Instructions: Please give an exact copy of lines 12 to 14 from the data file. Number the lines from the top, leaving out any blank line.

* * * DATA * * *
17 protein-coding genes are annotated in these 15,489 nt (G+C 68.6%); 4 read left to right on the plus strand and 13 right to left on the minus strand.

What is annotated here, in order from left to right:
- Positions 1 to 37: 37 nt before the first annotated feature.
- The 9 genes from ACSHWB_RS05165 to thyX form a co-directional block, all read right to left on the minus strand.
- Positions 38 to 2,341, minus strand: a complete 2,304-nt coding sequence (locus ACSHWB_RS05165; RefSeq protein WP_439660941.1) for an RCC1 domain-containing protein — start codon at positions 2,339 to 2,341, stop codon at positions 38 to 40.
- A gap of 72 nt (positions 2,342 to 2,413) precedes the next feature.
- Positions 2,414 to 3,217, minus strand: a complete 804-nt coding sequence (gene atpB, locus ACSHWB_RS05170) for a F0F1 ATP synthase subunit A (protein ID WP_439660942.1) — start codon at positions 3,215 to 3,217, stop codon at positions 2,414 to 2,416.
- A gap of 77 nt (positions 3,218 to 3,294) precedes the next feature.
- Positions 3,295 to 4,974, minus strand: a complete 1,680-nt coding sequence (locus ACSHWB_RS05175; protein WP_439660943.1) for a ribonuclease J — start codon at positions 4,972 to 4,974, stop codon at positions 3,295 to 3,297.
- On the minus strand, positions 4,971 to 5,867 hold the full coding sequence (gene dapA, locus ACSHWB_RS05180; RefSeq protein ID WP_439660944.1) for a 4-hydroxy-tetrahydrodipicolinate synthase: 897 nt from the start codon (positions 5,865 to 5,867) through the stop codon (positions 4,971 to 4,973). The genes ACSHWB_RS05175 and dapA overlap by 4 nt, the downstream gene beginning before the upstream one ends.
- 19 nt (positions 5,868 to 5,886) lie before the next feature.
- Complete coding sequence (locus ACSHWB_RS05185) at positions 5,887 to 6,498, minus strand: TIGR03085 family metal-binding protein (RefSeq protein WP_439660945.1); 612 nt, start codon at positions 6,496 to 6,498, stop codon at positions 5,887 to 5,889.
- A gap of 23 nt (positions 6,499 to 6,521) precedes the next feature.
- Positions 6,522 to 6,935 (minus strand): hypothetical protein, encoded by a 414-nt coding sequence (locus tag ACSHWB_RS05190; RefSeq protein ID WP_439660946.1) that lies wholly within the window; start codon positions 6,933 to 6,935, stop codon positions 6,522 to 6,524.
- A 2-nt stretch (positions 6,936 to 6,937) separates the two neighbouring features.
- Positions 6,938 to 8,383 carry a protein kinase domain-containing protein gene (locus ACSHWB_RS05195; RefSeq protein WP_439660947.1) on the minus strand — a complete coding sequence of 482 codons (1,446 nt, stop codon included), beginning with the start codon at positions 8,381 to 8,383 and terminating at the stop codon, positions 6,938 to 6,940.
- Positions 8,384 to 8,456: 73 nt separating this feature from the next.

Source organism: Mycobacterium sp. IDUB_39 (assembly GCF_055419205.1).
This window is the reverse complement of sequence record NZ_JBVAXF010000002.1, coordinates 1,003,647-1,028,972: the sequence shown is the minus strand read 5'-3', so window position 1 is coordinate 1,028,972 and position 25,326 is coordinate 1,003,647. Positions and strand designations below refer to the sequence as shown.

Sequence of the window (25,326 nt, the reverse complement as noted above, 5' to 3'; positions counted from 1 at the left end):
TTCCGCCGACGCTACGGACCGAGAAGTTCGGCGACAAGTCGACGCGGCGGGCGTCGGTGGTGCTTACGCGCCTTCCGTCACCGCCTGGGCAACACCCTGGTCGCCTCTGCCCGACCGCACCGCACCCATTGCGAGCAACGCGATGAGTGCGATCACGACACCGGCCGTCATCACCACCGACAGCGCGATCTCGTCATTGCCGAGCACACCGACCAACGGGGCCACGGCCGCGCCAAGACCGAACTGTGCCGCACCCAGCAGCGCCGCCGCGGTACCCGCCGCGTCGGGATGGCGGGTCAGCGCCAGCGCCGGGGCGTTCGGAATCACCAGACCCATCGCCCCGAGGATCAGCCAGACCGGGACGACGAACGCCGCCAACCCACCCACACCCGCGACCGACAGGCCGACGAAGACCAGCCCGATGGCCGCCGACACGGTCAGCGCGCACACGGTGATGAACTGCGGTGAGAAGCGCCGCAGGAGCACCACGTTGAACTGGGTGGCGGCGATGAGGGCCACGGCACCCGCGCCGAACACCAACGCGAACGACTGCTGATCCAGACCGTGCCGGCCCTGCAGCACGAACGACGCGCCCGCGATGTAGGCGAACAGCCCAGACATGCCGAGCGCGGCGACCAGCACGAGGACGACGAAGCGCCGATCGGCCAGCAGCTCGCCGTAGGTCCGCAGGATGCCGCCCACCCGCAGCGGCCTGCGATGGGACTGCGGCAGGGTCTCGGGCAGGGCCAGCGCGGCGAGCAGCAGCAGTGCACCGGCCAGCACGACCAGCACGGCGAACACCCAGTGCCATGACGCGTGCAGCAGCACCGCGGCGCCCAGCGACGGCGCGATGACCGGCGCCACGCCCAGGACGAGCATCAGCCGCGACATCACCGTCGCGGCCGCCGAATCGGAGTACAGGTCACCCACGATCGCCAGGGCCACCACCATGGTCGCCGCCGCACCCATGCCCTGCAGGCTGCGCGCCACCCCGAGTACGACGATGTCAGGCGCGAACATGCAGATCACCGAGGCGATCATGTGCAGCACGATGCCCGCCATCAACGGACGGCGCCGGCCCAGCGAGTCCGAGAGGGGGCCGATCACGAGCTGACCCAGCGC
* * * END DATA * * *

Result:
- Complete coding sequence (locus ACSHWB_RS05185) at positions 5,887 to 6,498, minus strand: TIGR03085 family metal-binding protein (RefSeq protein WP_439660945.1); 612 nt, start codon at positions 6,496 to 6,498, stop codon at positions 5,887 to 5,889.
- A gap of 23 nt (positions 6,499 to 6,521) precedes the next feature.
- Positions 6,522 to 6,935 (minus strand): hypothetical protein, encoded by a 414-nt coding sequence (locus tag ACSHWB_RS05190; RefSeq protein ID WP_439660946.1) that lies wholly within the window; start codon positions 6,933 to 6,935, stop codon positions 6,522 to 6,524.